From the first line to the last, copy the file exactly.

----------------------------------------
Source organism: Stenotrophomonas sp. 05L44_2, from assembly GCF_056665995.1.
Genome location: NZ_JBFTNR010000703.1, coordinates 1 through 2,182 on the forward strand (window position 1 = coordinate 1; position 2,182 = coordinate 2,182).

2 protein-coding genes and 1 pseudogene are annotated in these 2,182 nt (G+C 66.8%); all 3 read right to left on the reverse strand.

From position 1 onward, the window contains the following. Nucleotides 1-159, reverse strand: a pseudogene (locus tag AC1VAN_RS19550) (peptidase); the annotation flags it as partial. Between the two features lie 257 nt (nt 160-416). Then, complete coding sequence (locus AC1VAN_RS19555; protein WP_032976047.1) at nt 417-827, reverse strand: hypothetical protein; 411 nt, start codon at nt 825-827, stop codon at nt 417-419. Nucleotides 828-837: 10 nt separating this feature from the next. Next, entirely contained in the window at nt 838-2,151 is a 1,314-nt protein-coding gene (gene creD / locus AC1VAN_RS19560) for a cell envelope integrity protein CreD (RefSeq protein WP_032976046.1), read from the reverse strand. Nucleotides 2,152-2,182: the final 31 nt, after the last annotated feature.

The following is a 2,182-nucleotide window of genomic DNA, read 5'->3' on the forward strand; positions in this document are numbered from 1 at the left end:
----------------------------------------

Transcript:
Source organism: Stenotrophomonas sp. 05L44_2, from assembly GCF_056665995.1.
Genome location: NZ_JBFTNR010000703.1, coordinates 1 through 2,182 on the forward strand (window position 1 = coordinate 1; position 2,182 = coordinate 2,182).

2 protein-coding genes and 1 pseudogene are annotated in these 2,182 nt (G+C 66.8%); all 3 read right to left on the reverse strand.

From position 1 onward, the window contains the following. Nucleotides 1-159, reverse strand: a pseudogene (locus tag AC1VAN_RS19550) (peptidase); the annotation flags it as partial. Between the two features lie 257 nt (nt 160-416). Then, complete coding sequence (locus AC1VAN_RS19555; protein WP_032976047.1) at nt 417-827, reverse strand: hypothetical protein; 411 nt, start codon at nt 825-827, stop codon at nt 417-419. Nucleotides 828-837: 10 nt separating this feature from the next. Next, entirely contained in the window at nt 838-2,151 is a 1,314-nt protein-coding gene (gene creD / locus AC1VAN_RS19560) for a cell envelope integrity protein CreD (RefSeq protein WP_032976046.1), read from the reverse strand. Nucleotides 2,152-2,182: the final 31 nt, after the last annotated feature.

The following is a 2,182-nucleotide window of genomic DNA, read 5'->3' on the forward strand; positions in this document are numbered from 1 at the left end: